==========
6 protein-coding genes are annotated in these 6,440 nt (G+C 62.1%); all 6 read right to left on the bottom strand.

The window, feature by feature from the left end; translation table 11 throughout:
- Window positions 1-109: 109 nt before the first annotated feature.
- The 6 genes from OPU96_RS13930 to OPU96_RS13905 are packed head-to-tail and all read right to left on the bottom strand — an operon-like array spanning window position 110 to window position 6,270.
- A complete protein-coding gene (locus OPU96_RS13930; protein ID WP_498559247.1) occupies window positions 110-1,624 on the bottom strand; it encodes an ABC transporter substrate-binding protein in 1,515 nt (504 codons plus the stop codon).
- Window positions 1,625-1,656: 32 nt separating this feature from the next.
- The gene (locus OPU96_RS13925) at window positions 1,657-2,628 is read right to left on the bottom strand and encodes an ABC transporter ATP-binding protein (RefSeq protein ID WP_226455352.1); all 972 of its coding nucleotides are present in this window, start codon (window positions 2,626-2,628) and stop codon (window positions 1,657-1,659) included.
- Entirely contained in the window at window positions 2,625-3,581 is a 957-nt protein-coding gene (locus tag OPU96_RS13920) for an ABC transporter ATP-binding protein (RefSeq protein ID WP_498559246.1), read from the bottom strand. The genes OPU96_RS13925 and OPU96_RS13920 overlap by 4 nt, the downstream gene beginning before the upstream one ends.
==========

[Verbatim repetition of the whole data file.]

6 protein-coding genes are annotated in these 6,440 nt (G+C 62.1%); all 6 read right to left on the bottom strand.

The window, feature by feature from the left end; translation table 11 throughout:
- Window positions 1-109: 109 nt before the first annotated feature.
- The 6 genes from OPU96_RS13930 to OPU96_RS13905 are packed head-to-tail and all read right to left on the bottom strand — an operon-like array spanning window position 110 to window position 6,270.
- A complete protein-coding gene (locus OPU96_RS13930; protein ID WP_498559247.1) occupies window positions 110-1,624 on the bottom strand; it encodes an ABC transporter substrate-binding protein in 1,515 nt (504 codons plus the stop codon).
- Window positions 1,625-1,656: 32 nt separating this feature from the next.
- The gene (locus OPU96_RS13925) at window positions 1,657-2,628 is read right to left on the bottom strand and encodes an ABC transporter ATP-binding protein (RefSeq protein ID WP_226455352.1); all 972 of its coding nucleotides are present in this window, start codon (window positions 2,626-2,628) and stop codon (window positions 1,657-1,659) included.
- Entirely contained in the window at window positions 2,625-3,581 is a 957-nt protein-coding gene (locus tag OPU96_RS13920) for an ABC transporter ATP-binding protein (RefSeq protein ID WP_498559246.1), read from the bottom strand. The genes OPU96_RS13925 and OPU96_RS13920 overlap by 4 nt, the downstream gene beginning before the upstream one ends.